"What's for dinner Mom?"
"City Chicken, boys."
"Oh" (we weren't allowed to say yuk or anything like that when it came to whatever my mother was going to put in front of us).
"Your father likes it..."

Anyway, if you've got a hankering for City Chicken, check out this web site: City Chicken

Of course, when you come down to it, the chickens are likely less excited about being in the city than we are. Emails from their country cousins probably have them clucking "don't fence me in..."

Saturday, July 26, 2008

Virtual Vacation: Local Food III


I'm back in Portland today and figured I'd better brag about the best local food going: Chuck Hinton's Cannon Rib Express. You find varying reviews of this BBQ if you Google them and I break the commentators down into two groups: those that have had, and enjoy, good BBQ, and those that haven't and/or don't. You just can't do better as far as I'm concerned--the ribs and chicken slow cooked over mesquite at the steel shack on NE 33rd Avenue melt in your mouth. The side dishes are small but good. He throws in a pile of white bread for good measure. The hot BBQ sauce is spicy, so if you aren't sure, get the mild with hot on the side--he'll give you plenty. The smell permeates the area and I'm sure it ups the sales at New Season's Market that shares a parking lot. People walk into New Season's, mouths watering, and walk out with carts full of food. Even vegans and vegetarians lift their noses into the air and sniff.

One of the best thing about Chuck's is it also shares a parking lot with Walgreen Drugs...

Friday, July 25, 2008

Virtual Vacation: Local Food II

Or maybe this post should be called Local Food Place as there are no pictures of actual food--I forgot to snap the pizzas, which by the way, were very photogenic. I guess you will have to trust me. Yes, they looked better than they tasted. I would put them somewhere in the Portland range, not as good as Hot Lips, maybe as good as Good Neighbor. Not as good as Oregon's Best--New York Richie's in Island City and Enterprise, but definitely pizza, as opposed to anything called pizza in Corvallis. Anyway, here are some low light motion shots in the restaurant, Pizzeria Paradiso.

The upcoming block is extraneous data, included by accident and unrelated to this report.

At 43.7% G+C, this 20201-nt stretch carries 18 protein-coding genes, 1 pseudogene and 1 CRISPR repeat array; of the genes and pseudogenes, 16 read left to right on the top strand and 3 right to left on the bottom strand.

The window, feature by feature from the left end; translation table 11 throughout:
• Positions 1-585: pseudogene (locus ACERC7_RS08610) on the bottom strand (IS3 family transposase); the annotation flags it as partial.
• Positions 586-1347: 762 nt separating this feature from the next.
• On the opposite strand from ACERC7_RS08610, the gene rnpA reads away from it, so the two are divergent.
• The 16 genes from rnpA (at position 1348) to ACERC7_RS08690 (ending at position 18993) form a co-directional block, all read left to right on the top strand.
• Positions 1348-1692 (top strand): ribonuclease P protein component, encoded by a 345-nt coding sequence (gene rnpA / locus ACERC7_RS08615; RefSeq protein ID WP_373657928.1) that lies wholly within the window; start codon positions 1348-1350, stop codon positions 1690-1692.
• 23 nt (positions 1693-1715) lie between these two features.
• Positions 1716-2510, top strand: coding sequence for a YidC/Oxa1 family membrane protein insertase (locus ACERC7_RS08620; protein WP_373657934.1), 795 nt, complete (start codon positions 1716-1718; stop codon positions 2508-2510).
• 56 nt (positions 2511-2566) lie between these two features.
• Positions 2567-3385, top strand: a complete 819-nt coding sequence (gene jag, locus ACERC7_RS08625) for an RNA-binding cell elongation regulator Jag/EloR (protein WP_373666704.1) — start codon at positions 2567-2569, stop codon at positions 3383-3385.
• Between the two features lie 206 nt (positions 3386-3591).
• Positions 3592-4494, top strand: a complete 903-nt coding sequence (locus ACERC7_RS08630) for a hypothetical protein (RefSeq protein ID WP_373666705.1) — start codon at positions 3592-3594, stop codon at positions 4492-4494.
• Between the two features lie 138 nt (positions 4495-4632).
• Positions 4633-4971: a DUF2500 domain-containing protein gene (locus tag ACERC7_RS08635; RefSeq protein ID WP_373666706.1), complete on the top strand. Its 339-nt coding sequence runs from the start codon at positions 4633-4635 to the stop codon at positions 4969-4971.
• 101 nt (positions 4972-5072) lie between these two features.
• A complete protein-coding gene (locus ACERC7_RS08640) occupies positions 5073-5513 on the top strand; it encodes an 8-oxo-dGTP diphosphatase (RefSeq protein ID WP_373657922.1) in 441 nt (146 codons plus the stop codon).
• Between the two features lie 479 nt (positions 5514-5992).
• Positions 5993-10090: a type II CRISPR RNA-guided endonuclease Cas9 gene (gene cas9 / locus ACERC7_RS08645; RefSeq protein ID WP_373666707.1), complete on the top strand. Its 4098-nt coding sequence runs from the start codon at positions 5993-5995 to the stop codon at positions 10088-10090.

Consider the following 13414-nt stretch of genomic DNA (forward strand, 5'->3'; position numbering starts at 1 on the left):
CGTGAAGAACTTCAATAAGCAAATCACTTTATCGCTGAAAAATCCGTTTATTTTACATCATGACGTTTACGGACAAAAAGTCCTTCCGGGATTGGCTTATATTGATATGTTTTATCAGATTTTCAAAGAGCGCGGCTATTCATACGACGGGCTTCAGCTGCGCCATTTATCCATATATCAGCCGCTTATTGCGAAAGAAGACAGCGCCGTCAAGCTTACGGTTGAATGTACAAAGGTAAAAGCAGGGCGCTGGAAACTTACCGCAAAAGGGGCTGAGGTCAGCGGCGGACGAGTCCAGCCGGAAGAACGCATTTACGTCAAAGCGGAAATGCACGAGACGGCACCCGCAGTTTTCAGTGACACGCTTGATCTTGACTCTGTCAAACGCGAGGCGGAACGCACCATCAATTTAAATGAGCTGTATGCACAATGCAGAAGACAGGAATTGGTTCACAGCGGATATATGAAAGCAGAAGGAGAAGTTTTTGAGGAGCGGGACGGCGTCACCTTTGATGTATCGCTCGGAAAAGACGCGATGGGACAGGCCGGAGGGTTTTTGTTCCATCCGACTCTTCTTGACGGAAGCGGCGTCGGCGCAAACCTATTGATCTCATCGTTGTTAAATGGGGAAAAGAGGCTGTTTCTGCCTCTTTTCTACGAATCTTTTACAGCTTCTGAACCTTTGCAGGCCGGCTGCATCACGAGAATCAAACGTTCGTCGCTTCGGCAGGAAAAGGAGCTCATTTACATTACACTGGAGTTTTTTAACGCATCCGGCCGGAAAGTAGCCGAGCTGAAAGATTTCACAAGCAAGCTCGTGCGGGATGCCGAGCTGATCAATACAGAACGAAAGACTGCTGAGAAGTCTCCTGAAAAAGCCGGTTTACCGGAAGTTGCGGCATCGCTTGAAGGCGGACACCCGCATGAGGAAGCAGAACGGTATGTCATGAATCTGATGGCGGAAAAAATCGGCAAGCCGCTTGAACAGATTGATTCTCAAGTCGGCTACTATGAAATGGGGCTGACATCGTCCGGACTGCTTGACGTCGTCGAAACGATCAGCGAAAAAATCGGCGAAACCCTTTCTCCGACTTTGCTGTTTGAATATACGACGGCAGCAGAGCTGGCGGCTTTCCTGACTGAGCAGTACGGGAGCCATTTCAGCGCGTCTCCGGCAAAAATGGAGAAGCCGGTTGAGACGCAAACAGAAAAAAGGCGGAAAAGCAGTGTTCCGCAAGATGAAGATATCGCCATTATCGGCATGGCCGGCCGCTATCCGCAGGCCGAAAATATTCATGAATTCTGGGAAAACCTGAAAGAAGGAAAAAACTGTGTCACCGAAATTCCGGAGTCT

They have a quote on their web page from The Washingtonian, whatever that is, saying that the pizza was better than any in Naples. I doubt it. Maybe Naples, Florida, but I doubt that too. It was not as good as Pizza al Volo in Campo Santa Margarita, Venice. The ceiling, pictured to the left, was painted in a very cool fashion.






However, this guy was crawling towards the restaurant!

Oh, what's this Virtual Vacation thing? For the past few years, we have vacationed with our friends Richard and Ronna from near Ottawa, Ontario--that's in Canada. They've come here a couple times and we've joined them in Quebec. Well, this year we couldn't make it work for a variety of reasons, so we decided to do a Virtual Vacation and post our exploits on our blogs. We are supposed to be doing wacky things around home, and we will, but Ronna called a start to the vacation and I happened to be off on a trip to DC. Check out the activities at our blog sites--Ronna, Nancy, and Richard are each posting away.

Thursday, July 24, 2008

Virtual Vacation: Local Food

Ronna started this thread. I'm in Our Nation's Capital (or Their Nation's Capital, for friends in other countries) so it's not really local food. Chances are, Chuck Hinton's BBQ will hit this page before long. However, be that as it may, here's some "local food" I've consumed lately.